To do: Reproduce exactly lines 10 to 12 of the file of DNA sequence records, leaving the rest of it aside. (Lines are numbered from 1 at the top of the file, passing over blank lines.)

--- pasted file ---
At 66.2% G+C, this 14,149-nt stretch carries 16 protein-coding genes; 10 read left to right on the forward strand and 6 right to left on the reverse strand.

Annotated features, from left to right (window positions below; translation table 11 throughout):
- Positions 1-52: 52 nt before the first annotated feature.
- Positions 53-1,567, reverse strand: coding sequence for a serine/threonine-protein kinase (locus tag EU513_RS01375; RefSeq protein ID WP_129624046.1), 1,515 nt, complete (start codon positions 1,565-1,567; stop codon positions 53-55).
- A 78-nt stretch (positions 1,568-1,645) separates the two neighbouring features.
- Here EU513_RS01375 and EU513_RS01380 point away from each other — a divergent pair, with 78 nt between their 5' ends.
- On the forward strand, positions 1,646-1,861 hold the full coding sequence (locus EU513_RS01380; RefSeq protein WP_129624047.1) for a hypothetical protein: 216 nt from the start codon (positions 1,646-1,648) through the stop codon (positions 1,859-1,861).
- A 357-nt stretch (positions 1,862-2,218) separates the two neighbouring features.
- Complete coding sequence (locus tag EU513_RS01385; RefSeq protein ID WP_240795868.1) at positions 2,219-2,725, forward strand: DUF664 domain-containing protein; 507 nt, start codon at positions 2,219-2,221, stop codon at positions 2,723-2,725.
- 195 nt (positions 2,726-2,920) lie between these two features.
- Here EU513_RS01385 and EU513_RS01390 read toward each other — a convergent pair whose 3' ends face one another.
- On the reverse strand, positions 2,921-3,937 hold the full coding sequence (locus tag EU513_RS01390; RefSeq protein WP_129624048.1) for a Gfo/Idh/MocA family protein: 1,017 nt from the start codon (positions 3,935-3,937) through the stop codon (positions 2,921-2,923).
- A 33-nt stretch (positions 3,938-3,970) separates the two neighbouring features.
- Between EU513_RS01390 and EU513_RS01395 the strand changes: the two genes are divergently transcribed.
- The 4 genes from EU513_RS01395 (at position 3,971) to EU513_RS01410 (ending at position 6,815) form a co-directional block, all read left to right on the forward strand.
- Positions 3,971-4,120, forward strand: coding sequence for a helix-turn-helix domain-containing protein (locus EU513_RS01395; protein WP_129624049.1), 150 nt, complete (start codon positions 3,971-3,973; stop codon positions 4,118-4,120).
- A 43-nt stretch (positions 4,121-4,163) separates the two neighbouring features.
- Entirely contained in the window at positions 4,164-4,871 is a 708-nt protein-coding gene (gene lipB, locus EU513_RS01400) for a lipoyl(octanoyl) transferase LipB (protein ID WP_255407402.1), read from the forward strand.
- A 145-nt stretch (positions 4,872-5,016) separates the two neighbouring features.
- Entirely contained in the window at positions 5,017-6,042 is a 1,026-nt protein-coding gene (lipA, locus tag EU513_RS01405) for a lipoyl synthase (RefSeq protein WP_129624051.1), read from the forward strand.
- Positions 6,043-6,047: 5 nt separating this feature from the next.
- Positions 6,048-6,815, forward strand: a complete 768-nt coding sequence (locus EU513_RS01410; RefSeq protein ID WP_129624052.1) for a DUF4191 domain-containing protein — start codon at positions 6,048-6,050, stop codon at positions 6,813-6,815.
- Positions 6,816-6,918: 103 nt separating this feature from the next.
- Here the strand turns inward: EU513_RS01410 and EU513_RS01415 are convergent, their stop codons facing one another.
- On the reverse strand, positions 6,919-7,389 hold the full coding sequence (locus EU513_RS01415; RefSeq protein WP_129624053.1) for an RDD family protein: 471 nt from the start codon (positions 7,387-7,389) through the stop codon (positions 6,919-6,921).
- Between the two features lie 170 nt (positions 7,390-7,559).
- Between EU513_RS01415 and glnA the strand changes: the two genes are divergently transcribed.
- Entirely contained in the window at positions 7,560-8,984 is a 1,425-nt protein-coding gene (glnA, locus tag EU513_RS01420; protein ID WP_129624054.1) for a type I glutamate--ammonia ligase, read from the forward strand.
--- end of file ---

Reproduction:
- 195 nt (positions 2,726-2,920) lie between these two features.
- Here EU513_RS01385 and EU513_RS01390 read toward each other — a convergent pair whose 3' ends face one another.
- On the reverse strand, positions 2,921-3,937 hold the full coding sequence (locus tag EU513_RS01390; RefSeq protein WP_129624048.1) for a Gfo/Idh/MocA family protein: 1,017 nt from the start codon (positions 3,935-3,937) through the stop codon (positions 2,921-2,923).